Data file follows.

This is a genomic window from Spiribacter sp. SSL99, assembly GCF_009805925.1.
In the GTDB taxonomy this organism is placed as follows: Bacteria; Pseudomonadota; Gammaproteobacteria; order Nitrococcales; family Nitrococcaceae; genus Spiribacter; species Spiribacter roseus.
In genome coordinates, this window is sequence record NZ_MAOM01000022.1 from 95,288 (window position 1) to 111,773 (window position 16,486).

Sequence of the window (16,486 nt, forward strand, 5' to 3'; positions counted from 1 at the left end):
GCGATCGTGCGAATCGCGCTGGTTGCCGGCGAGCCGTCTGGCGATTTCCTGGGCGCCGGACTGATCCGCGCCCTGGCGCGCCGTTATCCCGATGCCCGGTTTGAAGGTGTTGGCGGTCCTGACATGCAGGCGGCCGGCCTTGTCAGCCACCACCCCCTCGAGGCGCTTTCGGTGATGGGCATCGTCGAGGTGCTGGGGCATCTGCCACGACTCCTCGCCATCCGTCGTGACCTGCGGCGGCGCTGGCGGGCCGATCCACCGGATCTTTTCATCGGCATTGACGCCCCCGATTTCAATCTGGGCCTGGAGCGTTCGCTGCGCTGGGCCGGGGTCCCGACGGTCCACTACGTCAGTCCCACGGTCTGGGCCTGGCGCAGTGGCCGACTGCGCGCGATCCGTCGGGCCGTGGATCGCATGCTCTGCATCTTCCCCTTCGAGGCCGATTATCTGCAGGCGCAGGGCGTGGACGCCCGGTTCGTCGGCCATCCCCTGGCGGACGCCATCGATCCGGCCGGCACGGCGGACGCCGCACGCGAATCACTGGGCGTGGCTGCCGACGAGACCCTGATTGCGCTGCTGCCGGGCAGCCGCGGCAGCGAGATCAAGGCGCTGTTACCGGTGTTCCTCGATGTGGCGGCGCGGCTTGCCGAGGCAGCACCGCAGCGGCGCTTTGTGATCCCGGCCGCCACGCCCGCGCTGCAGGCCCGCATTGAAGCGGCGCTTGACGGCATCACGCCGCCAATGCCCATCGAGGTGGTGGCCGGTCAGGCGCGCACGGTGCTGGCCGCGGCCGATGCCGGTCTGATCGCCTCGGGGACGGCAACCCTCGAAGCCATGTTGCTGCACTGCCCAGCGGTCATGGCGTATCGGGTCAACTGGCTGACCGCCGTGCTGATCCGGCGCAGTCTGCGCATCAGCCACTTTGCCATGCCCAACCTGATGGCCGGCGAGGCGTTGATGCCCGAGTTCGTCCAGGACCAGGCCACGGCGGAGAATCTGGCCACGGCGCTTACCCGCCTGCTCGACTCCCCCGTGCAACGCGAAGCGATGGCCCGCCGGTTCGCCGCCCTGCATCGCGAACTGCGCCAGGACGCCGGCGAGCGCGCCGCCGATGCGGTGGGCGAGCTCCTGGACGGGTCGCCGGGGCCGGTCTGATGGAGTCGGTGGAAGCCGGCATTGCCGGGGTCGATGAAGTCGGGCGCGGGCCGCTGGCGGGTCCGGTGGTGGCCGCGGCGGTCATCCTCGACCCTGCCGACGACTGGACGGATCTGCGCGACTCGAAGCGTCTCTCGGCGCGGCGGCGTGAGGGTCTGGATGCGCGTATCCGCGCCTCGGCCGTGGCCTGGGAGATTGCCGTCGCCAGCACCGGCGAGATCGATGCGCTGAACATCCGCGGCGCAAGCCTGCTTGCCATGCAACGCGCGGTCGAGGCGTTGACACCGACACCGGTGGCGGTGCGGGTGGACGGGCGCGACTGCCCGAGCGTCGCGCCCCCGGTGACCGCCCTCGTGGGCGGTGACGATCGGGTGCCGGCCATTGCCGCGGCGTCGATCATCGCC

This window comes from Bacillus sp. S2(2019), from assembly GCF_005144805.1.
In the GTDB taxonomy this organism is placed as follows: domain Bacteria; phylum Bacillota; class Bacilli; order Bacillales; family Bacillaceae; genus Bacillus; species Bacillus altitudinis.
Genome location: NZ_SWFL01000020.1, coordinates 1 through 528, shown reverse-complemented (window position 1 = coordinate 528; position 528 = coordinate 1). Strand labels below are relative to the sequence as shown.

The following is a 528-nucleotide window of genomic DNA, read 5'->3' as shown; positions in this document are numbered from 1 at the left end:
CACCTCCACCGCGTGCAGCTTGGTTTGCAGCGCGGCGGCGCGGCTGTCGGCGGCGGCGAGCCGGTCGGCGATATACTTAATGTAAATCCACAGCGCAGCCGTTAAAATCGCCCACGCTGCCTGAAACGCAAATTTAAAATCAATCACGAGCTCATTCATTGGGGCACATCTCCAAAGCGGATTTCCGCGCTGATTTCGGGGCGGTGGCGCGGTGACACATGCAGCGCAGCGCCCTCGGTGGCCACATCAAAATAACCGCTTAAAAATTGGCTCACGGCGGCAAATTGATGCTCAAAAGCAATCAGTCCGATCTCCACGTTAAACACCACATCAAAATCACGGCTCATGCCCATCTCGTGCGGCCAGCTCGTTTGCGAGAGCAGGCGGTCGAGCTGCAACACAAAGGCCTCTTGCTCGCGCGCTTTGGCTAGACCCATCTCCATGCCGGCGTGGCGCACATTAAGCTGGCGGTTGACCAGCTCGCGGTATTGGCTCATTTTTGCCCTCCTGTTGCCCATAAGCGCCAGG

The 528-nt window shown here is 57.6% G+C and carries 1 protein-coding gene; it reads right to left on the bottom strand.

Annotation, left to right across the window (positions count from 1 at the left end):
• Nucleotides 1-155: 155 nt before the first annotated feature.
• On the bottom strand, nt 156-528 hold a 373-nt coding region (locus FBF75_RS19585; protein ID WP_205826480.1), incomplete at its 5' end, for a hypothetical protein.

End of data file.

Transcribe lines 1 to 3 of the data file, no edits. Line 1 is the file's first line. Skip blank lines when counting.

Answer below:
This is a genomic window from Spiribacter sp. SSL99, assembly GCF_009805925.1.
In the GTDB taxonomy this organism is placed as follows: Bacteria; Pseudomonadota; Gammaproteobacteria; order Nitrococcales; family Nitrococcaceae; genus Spiribacter; species Spiribacter roseus.
In genome coordinates, this window is sequence record NZ_MAOM01000022.1 from 95,288 (window position 1) to 111,773 (window position 16,486).